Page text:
Small Colorado Town Reports False Positive of THC in Water Supply

Wednesday, July 27, 2016

Hugo, a small town located on the Eastern Plains of Colorado, made headlines last week after county officials released a warning not to drink, cook, or bathe with local local tap water because of suspected THC contamination.

Almost immediately, scientists and cannabis experts were skeptical of the news, pointing out that cannabinoids, including THC, are highly insoluble in water. “It would take more product than any of us could afford to contaminate a city water supply to the extent that people would suffer any effects,” Dr. John Fox, Lincoln County’s health officer, said in a statement Thursday.

Although marijuana is legal in Colorado, Hugo and the rest of Lincoln County have banned commercial growing, production, and retail, making THC contamination even more unlikely.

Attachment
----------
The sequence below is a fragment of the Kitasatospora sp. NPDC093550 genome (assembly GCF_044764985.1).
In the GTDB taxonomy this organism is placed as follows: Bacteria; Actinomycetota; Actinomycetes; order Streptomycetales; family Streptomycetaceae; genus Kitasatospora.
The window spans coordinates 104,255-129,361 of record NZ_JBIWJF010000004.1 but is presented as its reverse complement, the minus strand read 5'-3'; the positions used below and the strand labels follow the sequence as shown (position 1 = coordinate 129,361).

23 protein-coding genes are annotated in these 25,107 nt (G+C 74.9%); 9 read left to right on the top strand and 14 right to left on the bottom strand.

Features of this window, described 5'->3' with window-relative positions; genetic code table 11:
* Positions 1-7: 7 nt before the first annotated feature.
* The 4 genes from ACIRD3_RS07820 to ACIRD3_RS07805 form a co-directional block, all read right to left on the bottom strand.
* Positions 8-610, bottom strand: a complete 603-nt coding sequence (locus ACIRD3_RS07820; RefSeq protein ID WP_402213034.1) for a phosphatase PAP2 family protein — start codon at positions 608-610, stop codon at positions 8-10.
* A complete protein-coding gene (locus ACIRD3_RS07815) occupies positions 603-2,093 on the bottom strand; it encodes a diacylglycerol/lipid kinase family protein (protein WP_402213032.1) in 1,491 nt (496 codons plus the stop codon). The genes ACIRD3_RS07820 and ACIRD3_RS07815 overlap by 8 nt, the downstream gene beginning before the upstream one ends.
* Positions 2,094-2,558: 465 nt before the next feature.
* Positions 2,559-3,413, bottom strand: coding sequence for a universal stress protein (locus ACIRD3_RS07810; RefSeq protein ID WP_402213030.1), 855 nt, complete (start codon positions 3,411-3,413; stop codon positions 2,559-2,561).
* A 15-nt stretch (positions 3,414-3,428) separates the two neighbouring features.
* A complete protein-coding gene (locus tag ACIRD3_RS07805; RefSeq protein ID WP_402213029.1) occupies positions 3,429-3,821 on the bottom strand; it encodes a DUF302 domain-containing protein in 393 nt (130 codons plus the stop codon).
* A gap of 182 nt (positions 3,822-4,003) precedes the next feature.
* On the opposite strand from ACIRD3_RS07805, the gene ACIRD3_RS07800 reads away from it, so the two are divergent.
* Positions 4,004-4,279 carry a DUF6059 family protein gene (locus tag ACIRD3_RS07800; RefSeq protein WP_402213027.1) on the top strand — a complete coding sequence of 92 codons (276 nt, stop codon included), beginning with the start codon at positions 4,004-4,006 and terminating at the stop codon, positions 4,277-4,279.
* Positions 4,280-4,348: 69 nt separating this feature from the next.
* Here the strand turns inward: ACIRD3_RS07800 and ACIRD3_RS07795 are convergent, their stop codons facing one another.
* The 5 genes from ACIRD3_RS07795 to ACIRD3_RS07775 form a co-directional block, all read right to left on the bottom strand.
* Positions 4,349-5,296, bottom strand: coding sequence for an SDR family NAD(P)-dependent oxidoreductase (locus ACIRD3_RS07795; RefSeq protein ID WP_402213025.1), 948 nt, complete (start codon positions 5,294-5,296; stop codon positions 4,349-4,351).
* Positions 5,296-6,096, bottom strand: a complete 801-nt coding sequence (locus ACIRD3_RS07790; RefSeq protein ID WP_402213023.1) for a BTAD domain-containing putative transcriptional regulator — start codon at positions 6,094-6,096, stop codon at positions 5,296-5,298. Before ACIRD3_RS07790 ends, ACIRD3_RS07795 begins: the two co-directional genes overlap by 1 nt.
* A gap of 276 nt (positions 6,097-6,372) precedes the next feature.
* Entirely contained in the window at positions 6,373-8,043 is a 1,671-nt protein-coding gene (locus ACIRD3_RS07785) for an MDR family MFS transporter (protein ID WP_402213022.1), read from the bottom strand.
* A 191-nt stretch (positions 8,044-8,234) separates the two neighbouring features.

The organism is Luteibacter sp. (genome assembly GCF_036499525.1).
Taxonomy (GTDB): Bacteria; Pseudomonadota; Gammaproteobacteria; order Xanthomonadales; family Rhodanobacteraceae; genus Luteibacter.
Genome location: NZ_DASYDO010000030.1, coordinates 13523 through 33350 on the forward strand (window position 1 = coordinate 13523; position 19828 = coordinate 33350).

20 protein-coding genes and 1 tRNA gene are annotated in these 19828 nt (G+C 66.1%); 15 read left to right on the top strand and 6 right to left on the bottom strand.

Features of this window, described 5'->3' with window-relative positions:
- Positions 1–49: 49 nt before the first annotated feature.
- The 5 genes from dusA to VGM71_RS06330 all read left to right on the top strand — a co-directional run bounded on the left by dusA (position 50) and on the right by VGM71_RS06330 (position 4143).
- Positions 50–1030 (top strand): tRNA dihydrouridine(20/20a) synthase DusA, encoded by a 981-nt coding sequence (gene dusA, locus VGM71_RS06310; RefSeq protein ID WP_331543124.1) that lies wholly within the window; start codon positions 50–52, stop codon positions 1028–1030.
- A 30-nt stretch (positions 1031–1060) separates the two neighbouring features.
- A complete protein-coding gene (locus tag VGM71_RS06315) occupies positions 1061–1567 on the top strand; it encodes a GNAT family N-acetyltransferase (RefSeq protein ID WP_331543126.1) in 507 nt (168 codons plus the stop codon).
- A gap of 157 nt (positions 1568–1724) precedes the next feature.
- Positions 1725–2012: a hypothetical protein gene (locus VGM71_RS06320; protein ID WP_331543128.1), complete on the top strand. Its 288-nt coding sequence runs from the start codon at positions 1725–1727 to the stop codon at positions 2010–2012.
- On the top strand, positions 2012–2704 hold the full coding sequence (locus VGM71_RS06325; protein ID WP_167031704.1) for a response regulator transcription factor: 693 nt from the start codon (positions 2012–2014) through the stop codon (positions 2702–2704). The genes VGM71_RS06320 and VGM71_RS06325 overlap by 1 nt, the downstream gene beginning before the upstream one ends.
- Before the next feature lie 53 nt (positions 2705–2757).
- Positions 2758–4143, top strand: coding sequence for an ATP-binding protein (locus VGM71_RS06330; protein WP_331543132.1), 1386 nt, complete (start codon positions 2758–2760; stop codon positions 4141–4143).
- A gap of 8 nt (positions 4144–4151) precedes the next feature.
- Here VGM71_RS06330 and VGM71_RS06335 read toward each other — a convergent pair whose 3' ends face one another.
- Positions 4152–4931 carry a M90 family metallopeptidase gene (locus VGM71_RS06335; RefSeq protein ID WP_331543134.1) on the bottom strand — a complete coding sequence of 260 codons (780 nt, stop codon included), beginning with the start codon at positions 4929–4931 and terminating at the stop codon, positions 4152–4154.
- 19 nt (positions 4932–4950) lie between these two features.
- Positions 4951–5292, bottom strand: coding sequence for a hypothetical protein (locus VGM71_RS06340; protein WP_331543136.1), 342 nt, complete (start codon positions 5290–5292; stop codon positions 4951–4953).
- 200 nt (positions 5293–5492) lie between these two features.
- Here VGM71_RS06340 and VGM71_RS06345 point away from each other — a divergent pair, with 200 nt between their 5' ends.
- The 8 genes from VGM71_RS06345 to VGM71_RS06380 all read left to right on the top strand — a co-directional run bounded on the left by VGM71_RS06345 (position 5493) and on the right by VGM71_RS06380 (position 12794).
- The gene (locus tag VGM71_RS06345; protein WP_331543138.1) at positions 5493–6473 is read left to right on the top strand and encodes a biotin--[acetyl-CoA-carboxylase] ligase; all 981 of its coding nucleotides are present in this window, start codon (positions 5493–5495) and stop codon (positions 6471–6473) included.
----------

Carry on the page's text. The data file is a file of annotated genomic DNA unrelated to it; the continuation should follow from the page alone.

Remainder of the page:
In an interview with the Denver Post, Peter Perrone, who owns Wheat Ridge cannabis testing facility Gobi Analytical, said, “There is zero possibility that there’s anything like THC in the Hugo water. You know how oil and water separate? It’s the same with cannabinoids. They’re lipophilic, which means they’re fat-loving. They would never be soluble in water. In order for people to solubilize these cannabinoids in their drinks it takes a lot of work. It takes so many steps to get a fat-soluble thing like a cannabinoid into something like a drink.”

Initial reports indicated that one of the town’s wells showed “signs of tampering” and that multiple field tests were positive for THC. The water advisory was canceled Saturday after further testing by the Colorado Bureau of Investigation revealed no traces of THC in the town’s water supply. “We are happy to report that the water advisory is canceled immediately,” the sheriff’s office wrote. “Please resume any and all water activities.”